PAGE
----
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Florida A&M president speaks after near firing

Elmira Mangum says 'FAMU is moving forward'

Elmira Mangum is Florida A&M University's first female president.

TALLAHASSEE, Fla. – After surviving two votes to fire her in recent weeks, Florida A&M University President Elmira Mangum told the Capitol Tiger Bay Club on Tuesday that she is confident of her future at the university. In fact, it's the board that tried to fire her that will face major realignment.

Capitol Tiger Bay members presented the Florida A&M University president with a helmet Tuesday.

"And we hope you'll keep your head in the game," the presenter said. 

She was also presented with a whistle, "for just when you need a time out."

Without mentioning her disagreements with her board, President Elmira Mangum spent 30 minutes touting a bright future for her university, including a 3,800-acre agricultural research facility recently transferred from the United States Department of Agriculture.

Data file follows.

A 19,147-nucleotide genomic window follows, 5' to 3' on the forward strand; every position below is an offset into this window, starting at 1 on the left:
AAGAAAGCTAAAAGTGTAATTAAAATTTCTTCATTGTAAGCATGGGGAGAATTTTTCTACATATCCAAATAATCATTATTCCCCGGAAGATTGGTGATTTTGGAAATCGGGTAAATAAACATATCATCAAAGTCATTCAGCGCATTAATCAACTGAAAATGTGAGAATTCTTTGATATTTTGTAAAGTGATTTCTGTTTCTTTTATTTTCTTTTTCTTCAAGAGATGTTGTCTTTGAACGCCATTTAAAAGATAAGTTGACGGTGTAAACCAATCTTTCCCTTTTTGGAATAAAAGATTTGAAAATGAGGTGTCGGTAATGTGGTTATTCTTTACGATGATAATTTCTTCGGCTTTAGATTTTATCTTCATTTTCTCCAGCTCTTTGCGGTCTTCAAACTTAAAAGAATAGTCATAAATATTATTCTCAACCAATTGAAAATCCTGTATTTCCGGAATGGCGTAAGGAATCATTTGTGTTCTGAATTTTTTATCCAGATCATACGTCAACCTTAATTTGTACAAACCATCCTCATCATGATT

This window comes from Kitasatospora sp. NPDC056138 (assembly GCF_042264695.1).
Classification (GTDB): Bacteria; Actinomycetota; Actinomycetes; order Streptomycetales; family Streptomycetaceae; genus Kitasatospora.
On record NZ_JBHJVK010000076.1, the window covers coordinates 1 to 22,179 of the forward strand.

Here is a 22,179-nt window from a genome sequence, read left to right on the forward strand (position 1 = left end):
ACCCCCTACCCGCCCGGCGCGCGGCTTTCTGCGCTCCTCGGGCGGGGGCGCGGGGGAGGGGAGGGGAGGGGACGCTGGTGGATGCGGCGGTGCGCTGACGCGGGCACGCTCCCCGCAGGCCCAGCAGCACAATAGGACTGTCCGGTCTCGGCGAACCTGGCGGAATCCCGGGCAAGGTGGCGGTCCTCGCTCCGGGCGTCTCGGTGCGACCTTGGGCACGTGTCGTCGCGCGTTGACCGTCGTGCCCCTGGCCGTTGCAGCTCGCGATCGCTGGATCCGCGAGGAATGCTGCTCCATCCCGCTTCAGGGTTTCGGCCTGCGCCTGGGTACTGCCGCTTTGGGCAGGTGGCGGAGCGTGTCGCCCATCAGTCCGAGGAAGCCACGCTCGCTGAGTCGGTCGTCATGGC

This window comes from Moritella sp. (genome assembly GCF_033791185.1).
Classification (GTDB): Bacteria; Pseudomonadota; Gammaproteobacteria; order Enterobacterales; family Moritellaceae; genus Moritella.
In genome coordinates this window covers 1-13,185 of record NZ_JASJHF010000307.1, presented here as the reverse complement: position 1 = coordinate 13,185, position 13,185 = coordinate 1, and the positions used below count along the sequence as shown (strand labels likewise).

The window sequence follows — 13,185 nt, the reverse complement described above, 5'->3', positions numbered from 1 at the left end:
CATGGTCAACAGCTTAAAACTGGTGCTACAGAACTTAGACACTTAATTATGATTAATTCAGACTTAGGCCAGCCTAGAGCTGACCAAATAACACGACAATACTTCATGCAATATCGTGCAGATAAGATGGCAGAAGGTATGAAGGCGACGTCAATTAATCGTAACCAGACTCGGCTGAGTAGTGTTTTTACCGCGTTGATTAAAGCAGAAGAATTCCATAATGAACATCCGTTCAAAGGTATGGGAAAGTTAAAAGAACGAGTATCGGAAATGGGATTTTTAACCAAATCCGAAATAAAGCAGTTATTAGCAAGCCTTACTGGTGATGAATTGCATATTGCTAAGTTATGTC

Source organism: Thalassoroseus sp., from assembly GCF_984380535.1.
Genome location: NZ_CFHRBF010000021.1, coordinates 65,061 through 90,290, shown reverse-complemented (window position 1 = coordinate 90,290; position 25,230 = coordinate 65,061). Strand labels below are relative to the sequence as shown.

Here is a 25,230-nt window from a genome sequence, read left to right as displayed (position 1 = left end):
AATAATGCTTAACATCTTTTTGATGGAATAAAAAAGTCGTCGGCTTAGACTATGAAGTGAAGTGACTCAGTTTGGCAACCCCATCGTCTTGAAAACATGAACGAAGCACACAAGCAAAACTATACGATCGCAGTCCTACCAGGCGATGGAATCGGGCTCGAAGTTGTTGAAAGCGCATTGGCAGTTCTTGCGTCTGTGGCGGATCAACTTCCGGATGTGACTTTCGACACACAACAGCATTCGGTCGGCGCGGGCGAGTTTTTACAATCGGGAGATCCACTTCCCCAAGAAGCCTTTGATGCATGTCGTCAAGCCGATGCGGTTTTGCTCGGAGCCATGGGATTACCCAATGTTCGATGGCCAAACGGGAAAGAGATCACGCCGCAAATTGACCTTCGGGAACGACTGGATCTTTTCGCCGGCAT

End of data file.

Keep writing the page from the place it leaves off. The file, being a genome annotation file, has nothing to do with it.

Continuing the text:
"We can help to provide solutions to our food safety and security," Mangum said.

Not once did Mangum touch on her near firing and her board's refusal to give her a bonus. That task fell to a former journalist, who asked Mangum if she felt more or less secure in her position.

"OK, I feel extremely secure," Mangum said. "And the reason why is because I'm focused on the institution and its students."

"I didn't beat anybody," Mangum said when asked if she was claiming victory and moving on after she beat the board. "FAMU is moving forward. That's all."

The president may be able to claim victory in her battle with her trustees. Six new members will be appointed in January. Gov. Rick Scott has four board appointments to the trustees. The Board of Governors has two.